The Kazakh government is set to issue a sovereign Eurobond this year, after putting off a plan to raise $1bn last year. Should it go ahead, it would be Astana's first foray onto the international markets for 13 years.
Finance Minister Bakhyt Sultanov said the issue will take place in 2014, although he offered no details on any specific timing, according to a statement published on the finance ministry's website on February 28.
"This year, in order to reduce pressure on the liquidity of the domestic market, we plan to issue Eurobonds on foreign markets," Sultanov announced at a cabinet meeting the previous day. "This will be the first issue of Eurobonds in the last 13 years. It will form the benchmark for Kazakh companies attracting outside capital and will reduce the cost of borrowing."
Kazakhstan's last sovereign Eurobond issue was in 2000, when the country raised $350m. Those bonds were redeemed in 2007.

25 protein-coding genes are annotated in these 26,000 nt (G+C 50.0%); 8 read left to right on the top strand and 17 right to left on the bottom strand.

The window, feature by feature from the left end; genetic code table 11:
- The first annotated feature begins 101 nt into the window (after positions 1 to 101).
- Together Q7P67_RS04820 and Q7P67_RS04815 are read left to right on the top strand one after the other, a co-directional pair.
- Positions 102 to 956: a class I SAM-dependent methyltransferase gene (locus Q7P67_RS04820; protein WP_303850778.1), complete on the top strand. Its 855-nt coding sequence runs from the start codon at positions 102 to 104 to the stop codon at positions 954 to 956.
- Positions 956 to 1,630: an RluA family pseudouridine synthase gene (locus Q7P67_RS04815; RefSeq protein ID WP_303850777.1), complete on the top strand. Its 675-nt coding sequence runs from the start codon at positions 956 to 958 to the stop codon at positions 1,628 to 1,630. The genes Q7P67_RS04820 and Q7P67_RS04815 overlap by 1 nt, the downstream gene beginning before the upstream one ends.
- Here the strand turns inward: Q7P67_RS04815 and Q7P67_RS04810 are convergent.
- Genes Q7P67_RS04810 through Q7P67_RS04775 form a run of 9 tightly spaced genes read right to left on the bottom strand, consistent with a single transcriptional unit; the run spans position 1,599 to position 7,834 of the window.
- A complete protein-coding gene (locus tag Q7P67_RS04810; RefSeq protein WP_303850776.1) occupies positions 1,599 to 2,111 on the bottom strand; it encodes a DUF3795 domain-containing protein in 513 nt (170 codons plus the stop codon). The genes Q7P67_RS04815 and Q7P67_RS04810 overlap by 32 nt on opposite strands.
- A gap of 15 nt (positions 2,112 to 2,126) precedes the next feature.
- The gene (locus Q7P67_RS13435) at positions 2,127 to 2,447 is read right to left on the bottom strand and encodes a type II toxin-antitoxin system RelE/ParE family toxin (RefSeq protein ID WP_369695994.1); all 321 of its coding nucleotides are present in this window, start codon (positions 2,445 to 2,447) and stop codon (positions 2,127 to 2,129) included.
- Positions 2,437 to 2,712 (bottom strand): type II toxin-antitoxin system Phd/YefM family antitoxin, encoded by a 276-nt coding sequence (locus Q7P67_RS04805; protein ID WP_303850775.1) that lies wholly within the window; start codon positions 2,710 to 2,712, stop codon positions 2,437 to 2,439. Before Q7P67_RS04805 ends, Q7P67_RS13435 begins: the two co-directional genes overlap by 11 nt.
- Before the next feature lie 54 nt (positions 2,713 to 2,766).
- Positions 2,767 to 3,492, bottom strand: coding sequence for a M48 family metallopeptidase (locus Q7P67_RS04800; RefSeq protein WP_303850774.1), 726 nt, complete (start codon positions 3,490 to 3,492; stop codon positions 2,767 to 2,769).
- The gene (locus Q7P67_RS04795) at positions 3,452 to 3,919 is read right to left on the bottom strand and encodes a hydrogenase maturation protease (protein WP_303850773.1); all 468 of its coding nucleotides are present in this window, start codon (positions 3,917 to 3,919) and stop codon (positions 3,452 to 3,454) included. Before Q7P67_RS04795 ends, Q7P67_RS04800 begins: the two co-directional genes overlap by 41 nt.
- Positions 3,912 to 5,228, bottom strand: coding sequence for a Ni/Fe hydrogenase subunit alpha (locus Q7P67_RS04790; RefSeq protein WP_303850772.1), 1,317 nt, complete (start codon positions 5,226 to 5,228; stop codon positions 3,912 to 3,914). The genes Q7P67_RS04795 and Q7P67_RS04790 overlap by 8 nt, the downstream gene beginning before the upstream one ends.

At the same time, Astana is keen to keep a lid on credit growth in the economy, with unsecured retail lending in particular looking a risk to a banking sector only just getting back to its feet after the government was forced to bail it out in 2009. "[I]n order to ensure economic security," Sultanov added, "we have worked out measures to monitor and regulate the process of debt management in the quasi-public sector."
While the sovereign has not been in international markets for many years, state-owned organisations have been raising funds recently. Oil and gas company KazMunaiGas borrowed $3bn in a substantially over-subscribed two-part bond issue in April, while agricultural holding KazAgro issued $1bn worth of Eurobonds in May.
The Kazakh government had previously announced in May that it was planning a $1bn sovereign Eurobond. "We are going to the external markets not for money but for credit, for loans, for benchmarks and in order to make ourselves present in this market," then-finance minister Bolat Zhamishev told a European Bank for Reconstruction and Development (EBRD) meeting in Istanbul.
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